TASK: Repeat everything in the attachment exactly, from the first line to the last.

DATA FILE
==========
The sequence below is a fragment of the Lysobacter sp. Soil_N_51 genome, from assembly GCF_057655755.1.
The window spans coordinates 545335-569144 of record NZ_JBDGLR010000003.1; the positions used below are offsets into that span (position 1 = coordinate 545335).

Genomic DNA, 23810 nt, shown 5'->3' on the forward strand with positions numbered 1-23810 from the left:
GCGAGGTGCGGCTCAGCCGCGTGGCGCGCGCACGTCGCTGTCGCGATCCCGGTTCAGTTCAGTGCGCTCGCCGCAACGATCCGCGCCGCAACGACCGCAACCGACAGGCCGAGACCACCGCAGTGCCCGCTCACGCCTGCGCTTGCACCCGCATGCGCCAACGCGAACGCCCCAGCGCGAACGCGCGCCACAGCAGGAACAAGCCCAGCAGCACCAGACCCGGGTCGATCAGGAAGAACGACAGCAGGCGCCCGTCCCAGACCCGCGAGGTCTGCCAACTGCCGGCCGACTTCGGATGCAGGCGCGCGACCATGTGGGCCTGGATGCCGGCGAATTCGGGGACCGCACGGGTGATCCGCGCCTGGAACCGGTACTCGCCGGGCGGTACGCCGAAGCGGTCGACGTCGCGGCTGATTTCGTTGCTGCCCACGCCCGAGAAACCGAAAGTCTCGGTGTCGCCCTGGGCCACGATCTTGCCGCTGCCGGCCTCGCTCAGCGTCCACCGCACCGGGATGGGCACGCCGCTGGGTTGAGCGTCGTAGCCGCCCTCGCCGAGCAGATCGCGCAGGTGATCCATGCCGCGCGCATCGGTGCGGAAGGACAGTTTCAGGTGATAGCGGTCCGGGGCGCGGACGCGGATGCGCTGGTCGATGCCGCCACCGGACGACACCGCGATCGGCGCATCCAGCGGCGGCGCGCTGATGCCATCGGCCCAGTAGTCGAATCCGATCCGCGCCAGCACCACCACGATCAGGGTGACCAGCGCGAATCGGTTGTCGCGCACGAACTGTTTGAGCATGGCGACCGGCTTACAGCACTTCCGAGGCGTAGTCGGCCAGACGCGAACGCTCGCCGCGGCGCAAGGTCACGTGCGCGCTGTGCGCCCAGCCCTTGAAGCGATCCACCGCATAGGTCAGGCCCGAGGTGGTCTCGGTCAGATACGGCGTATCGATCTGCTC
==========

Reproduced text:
The sequence below is a fragment of the Lysobacter sp. Soil_N_51 genome, from assembly GCF_057655755.1.
The window spans coordinates 545335-569144 of record NZ_JBDGLR010000003.1; the positions used below are offsets into that span (position 1 = coordinate 545335).

Genomic DNA, 23810 nt, shown 5'->3' on the forward strand with positions numbered 1-23810 from the left:
GCGAGGTGCGGCTCAGCCGCGTGGCGCGCGCACGTCGCTGTCGCGATCCCGGTTCAGTTCAGTGCGCTCGCCGCAACGATCCGCGCCGCAACGACCGCAACCGACAGGCCGAGACCACCGCAGTGCCCGCTCACGCCTGCGCTTGCACCCGCATGCGCCAACGCGAACGCCCCAGCGCGAACGCGCGCCACAGCAGGAACAAGCCCAGCAGCACCAGACCCGGGTCGATCAGGAAGAACGACAGCAGGCGCCCGTCCCAGACCCGCGAGGTCTGCCAACTGCCGGCCGACTTCGGATGCAGGCGCGCGACCATGTGGGCCTGGATGCCGGCGAATTCGGGGACCGCACGGGTGATCCGCGCCTGGAACCGGTACTCGCCGGGCGGTACGCCGAAGCGGTCGACGTCGCGGCTGATTTCGTTGCTGCCCACGCCCGAGAAACCGAAAGTCTCGGTGTCGCCCTGGGCCACGATCTTGCCGCTGCCGGCCTCGCTCAGCGTCCACCGCACCGGGATGGGCACGCCGCTGGGTTGAGCGTCGTAGCCGCCCTCGCCGAGCAGATCGCGCAGGTGATCCATGCCGCGCGCATCGGTGCGGAAGGACAGTTTCAGGTGATAGCGGTCCGGGGCGCGGACGCGGATGCGCTGGTCGATGCCGCCACCGGACGACACCGCGATCGGCGCATCCAGCGGCGGCGCGCTGATGCCATCGGCCCAGTAGTCGAATCCGATCCGCGCCAGCACCACCACGATCAGGGTGACCAGCGCGAATCGGTTGTCGCGCACGAACTGTTTGAGCATGGCGACCGGCTTACAGCACTTCCGAGGCGTAGTCGGCCAGACGCGAACGCTCGCCGCGGCGCAAGGTCACGTGCGCGCTGTGCGCCCAGCCCTTGAAGCGATCCACCGCATAGGTCAGGCCCGAGGTGGTCTCGGTCAGATACGGCGTATCGATCTGCTC